Mr. Speaker, I appreciate the opportunity to summarize our debate on Bill C-350.
When I first introduced Bill C-350, I said it was common sense. I still maintain that the more we study it, as it has gone to committee, et cetera, the more I believe that it is just good, honest, old-fashioned common sense.
My NDP colleague mentioned something about the good intentions in the bill. It is a bill of good intentions because we on this side have the intention to look after victims.
I was once a victim of a crime. I understand the pain and anguish people and their families go through when they become victims of crime.
In some cases, the victim is also the offender for a variety of reasons. Maybe the offender ended up being an offender to start with. Many offenders have gone through their whole lives without ever having to face responsibility. If that is the case, under Bill C-350, when they are incarcerated and they do happen to come into a few dollars, they will finally have the opportunity to live up to their responsibility and be able to accept it.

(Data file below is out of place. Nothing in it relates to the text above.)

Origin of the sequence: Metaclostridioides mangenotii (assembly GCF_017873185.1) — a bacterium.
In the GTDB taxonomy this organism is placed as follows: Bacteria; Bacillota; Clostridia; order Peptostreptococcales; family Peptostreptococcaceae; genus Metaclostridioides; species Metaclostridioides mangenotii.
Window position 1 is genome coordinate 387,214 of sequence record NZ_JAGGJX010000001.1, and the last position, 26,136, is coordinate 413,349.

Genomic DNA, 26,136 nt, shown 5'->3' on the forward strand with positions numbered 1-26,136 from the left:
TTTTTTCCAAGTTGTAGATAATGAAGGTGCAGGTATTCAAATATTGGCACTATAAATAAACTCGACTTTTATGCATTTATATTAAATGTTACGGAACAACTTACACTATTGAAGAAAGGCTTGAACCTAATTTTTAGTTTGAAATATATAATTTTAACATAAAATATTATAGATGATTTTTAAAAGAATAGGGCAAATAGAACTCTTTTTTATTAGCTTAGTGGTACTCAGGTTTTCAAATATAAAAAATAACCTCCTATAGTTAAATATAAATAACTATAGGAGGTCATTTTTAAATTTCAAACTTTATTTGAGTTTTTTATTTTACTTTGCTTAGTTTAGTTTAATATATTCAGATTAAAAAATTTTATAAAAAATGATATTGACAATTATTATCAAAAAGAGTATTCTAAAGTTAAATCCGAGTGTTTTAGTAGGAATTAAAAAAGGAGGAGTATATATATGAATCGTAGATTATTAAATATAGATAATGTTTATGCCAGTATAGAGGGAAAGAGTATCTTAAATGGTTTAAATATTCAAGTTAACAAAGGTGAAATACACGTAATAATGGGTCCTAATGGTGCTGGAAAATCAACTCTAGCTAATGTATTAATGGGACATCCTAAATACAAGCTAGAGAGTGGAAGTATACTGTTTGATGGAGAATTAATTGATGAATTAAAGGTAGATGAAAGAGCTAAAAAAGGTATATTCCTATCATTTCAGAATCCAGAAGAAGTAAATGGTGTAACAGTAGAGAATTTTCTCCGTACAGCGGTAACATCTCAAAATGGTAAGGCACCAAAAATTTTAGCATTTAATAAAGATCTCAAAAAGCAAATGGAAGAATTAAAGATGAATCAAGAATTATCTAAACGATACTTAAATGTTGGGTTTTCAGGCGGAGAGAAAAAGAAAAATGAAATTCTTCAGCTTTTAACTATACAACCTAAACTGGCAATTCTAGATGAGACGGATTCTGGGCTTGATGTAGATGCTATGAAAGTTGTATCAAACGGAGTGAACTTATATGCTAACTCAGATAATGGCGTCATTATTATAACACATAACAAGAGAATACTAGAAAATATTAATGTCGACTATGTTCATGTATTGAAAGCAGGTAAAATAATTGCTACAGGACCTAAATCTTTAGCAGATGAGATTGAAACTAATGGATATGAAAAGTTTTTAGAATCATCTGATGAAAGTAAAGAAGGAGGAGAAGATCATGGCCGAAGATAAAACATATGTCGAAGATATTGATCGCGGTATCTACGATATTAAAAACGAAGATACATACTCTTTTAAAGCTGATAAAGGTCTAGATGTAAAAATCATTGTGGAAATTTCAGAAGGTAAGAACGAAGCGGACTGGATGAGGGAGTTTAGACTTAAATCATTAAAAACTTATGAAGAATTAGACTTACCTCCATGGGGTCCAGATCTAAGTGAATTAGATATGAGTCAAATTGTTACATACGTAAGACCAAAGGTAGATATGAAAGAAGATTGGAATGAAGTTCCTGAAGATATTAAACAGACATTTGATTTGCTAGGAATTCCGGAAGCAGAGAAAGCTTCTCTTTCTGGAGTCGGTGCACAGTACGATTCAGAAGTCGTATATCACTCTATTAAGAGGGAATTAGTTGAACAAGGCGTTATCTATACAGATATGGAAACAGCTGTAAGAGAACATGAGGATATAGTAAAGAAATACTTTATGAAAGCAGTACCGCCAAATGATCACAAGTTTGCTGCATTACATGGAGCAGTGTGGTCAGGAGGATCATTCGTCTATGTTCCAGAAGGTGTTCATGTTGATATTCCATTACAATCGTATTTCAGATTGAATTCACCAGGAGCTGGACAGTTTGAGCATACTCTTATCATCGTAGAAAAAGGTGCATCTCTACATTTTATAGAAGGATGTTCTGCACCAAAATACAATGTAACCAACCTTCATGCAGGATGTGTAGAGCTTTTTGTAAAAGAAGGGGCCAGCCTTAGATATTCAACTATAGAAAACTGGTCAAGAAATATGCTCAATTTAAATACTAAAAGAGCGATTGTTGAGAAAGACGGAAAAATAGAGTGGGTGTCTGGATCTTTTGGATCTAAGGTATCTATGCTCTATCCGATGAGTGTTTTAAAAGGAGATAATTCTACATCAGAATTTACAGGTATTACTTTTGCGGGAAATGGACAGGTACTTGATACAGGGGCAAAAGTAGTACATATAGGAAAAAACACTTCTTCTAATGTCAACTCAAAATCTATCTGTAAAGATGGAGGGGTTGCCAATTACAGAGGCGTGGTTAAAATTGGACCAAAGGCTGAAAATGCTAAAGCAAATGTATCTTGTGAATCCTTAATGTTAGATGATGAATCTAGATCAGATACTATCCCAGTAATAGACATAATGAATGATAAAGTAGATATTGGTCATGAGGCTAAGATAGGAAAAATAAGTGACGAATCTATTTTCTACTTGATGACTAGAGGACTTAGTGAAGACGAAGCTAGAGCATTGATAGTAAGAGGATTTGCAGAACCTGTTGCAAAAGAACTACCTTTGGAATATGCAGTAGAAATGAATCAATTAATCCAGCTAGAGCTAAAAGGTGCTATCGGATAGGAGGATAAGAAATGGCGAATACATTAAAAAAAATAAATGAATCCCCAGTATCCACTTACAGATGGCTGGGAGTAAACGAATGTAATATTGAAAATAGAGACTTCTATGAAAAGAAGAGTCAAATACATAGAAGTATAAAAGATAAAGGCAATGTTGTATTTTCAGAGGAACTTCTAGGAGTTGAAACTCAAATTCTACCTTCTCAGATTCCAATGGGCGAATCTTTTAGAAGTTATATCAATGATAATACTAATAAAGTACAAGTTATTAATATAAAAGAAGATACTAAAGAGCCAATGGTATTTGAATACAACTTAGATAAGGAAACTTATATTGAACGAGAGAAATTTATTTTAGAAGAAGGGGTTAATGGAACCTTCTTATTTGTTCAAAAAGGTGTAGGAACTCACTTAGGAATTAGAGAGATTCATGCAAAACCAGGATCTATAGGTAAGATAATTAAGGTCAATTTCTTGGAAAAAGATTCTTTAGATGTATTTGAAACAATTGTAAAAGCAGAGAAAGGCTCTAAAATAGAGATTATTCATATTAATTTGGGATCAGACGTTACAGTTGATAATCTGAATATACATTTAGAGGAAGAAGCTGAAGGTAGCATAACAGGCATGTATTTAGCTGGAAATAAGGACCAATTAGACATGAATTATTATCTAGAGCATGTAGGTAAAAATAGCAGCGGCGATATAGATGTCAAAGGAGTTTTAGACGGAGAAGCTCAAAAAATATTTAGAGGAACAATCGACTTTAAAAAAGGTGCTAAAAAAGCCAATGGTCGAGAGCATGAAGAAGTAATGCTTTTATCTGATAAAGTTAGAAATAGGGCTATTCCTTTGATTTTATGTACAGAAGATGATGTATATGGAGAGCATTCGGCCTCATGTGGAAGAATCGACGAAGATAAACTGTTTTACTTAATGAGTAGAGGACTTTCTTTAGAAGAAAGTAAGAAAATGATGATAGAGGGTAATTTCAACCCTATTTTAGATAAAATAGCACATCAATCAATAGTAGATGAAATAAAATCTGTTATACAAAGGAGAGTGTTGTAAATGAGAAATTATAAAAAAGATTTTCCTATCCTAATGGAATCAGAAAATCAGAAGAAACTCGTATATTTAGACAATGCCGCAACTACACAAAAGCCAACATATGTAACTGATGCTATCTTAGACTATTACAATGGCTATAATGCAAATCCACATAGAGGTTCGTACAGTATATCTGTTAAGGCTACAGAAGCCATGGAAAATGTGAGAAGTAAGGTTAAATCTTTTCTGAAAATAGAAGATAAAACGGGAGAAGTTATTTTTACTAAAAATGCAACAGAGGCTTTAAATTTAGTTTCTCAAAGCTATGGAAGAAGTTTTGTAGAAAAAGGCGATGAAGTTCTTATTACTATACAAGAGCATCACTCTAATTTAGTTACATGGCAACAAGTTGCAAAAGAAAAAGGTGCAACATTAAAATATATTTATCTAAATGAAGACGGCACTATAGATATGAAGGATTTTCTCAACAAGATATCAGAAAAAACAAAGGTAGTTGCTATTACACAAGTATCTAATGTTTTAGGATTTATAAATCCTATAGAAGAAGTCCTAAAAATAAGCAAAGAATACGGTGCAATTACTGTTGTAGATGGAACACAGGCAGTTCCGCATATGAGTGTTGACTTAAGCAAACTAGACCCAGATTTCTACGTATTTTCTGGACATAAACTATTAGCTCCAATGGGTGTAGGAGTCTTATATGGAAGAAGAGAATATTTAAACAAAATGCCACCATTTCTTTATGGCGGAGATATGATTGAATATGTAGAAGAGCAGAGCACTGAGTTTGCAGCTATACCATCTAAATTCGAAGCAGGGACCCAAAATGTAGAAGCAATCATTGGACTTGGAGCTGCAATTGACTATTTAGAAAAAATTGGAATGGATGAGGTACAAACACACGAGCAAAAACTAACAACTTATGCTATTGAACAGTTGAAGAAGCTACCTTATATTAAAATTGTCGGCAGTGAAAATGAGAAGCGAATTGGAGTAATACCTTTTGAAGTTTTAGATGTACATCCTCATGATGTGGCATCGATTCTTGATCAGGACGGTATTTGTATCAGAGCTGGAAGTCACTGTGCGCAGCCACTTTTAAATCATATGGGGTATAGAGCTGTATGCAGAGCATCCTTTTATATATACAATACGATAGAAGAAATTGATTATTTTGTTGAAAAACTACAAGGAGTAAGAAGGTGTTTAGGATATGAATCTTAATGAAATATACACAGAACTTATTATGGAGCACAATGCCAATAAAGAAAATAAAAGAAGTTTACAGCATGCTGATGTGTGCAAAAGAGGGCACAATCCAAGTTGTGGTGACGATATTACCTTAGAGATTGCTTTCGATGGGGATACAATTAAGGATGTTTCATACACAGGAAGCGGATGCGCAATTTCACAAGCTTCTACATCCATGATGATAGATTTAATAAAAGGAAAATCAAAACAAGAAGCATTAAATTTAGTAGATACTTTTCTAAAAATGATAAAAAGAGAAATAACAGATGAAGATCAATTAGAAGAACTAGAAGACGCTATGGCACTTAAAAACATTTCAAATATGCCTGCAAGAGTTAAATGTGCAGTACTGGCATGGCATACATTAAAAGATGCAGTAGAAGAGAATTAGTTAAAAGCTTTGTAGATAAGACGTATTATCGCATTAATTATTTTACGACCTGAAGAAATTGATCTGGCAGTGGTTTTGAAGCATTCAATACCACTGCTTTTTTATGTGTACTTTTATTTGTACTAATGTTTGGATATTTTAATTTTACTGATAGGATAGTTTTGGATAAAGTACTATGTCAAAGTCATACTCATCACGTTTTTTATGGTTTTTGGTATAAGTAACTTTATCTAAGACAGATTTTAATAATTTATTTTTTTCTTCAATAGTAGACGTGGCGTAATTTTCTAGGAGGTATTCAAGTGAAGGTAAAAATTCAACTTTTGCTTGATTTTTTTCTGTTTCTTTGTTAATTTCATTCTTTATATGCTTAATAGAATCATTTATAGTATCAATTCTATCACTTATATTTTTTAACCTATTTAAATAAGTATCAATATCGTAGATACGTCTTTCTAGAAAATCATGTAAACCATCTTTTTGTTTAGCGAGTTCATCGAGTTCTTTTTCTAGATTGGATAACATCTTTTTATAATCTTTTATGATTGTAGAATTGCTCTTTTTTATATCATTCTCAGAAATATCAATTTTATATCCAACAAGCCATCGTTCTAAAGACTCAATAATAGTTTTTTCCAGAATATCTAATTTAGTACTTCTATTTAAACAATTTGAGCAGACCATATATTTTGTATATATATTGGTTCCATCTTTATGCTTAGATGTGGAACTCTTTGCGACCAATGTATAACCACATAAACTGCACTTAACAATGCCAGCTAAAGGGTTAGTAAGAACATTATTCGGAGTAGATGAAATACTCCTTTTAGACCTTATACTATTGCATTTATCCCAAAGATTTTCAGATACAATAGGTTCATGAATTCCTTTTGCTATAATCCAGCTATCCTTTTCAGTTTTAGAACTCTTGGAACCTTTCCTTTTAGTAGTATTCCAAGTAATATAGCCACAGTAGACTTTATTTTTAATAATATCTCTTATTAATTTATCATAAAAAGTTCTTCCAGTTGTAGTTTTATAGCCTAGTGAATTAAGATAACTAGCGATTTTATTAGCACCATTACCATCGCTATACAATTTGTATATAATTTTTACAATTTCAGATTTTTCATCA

I sense that we have the support of the House for Bill C-350. I am encouraged by this because I think it is a win-win for the victims, the offenders and for society.